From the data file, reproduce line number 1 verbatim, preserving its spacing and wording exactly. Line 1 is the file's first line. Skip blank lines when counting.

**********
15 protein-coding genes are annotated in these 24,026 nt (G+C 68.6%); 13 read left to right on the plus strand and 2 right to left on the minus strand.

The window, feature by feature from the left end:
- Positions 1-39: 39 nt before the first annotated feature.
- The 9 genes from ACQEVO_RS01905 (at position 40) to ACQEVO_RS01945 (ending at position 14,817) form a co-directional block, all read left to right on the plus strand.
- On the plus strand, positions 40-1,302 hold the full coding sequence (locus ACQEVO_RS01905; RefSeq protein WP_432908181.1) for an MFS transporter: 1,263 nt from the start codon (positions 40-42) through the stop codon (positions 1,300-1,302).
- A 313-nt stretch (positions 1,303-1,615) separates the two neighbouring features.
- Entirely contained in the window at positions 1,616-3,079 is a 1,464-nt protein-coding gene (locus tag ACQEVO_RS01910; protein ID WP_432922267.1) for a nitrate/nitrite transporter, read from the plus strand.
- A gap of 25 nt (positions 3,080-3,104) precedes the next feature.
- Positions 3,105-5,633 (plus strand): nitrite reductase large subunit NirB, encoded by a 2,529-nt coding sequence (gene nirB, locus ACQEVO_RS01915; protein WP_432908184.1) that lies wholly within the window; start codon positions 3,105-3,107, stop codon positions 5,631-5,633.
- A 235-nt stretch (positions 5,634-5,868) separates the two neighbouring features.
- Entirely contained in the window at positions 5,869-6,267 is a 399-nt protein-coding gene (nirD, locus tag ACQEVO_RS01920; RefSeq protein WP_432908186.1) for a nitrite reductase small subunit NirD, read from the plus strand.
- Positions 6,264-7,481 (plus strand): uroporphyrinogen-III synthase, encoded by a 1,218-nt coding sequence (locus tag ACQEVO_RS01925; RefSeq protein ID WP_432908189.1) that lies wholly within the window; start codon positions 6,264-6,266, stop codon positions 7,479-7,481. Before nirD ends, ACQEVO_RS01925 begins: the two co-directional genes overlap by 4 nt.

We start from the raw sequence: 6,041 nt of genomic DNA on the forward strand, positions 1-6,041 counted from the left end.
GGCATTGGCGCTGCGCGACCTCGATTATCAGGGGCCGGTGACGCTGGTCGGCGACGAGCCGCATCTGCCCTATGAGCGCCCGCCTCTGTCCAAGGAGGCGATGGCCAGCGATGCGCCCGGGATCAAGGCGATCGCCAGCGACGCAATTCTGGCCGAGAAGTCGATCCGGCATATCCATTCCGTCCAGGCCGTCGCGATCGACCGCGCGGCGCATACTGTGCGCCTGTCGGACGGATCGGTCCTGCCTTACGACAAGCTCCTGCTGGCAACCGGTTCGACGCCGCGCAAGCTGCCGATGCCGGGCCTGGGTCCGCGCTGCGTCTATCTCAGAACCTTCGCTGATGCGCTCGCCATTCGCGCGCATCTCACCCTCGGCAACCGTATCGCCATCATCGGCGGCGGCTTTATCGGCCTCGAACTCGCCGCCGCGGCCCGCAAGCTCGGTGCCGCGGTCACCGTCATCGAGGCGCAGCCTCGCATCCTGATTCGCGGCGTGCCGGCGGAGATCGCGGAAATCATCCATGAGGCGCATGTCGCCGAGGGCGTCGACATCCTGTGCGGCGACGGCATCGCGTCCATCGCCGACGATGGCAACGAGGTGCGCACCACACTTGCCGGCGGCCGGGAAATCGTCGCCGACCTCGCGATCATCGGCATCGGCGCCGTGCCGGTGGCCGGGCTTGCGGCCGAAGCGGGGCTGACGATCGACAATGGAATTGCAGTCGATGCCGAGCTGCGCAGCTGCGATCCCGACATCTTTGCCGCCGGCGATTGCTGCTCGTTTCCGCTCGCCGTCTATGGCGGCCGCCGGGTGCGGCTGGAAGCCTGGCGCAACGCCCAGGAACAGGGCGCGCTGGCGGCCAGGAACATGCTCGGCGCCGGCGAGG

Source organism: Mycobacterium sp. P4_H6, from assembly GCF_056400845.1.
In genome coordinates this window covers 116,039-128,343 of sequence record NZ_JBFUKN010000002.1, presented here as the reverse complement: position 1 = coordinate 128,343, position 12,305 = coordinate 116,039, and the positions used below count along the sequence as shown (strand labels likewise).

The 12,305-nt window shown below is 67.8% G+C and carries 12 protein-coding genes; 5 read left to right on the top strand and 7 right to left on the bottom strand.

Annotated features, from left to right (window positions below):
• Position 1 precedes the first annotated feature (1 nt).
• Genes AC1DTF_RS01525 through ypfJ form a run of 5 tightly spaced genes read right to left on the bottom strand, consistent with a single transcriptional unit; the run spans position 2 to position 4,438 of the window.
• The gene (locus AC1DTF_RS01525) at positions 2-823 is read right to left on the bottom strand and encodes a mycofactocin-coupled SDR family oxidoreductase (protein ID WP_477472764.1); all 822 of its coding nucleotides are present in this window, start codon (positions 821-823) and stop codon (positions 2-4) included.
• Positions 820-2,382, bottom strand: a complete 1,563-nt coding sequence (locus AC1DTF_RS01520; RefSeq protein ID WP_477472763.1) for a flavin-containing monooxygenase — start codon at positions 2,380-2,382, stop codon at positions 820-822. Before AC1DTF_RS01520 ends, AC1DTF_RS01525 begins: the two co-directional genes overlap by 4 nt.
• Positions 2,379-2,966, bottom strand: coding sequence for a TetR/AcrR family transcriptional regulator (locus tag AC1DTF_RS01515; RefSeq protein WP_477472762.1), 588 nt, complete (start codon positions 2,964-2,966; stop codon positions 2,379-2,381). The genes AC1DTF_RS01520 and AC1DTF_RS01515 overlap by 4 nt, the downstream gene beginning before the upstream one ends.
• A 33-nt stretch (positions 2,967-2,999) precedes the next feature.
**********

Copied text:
15 protein-coding genes are annotated in these 24,026 nt (G+C 68.6%); 13 read left to right on the plus strand and 2 right to left on the minus strand.